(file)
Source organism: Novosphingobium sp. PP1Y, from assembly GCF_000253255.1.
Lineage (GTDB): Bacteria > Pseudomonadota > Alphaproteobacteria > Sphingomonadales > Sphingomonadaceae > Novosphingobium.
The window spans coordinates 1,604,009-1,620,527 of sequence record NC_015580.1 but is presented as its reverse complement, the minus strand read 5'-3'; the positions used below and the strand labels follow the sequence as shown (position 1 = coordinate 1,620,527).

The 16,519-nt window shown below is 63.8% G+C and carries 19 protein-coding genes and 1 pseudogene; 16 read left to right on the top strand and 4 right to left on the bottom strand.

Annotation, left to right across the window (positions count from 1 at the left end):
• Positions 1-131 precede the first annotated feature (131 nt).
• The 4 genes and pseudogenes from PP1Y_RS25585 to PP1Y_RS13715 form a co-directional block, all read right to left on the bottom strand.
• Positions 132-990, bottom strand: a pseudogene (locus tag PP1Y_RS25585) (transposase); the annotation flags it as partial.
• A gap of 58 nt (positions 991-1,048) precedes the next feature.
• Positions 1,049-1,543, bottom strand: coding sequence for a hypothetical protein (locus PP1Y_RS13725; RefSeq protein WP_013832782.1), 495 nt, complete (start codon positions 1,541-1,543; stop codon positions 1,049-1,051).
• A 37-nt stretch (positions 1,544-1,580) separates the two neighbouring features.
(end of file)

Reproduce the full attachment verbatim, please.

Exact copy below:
Source organism: Novosphingobium sp. PP1Y, from assembly GCF_000253255.1.
Lineage (GTDB): Bacteria > Pseudomonadota > Alphaproteobacteria > Sphingomonadales > Sphingomonadaceae > Novosphingobium.
The window spans coordinates 1,604,009-1,620,527 of sequence record NC_015580.1 but is presented as its reverse complement, the minus strand read 5'-3'; the positions used below and the strand labels follow the sequence as shown (position 1 = coordinate 1,620,527).

The 16,519-nt window shown below is 63.8% G+C and carries 19 protein-coding genes and 1 pseudogene; 16 read left to right on the top strand and 4 right to left on the bottom strand.

Annotation, left to right across the window (positions count from 1 at the left end):
• Positions 1-131 precede the first annotated feature (131 nt).
• The 4 genes and pseudogenes from PP1Y_RS25585 to PP1Y_RS13715 form a co-directional block, all read right to left on the bottom strand.
• Positions 132-990, bottom strand: a pseudogene (locus tag PP1Y_RS25585) (transposase); the annotation flags it as partial.
• A gap of 58 nt (positions 991-1,048) precedes the next feature.
• Positions 1,049-1,543, bottom strand: coding sequence for a hypothetical protein (locus PP1Y_RS13725; RefSeq protein WP_013832782.1), 495 nt, complete (start codon positions 1,541-1,543; stop codon positions 1,049-1,051).
• A 37-nt stretch (positions 1,544-1,580) separates the two neighbouring features.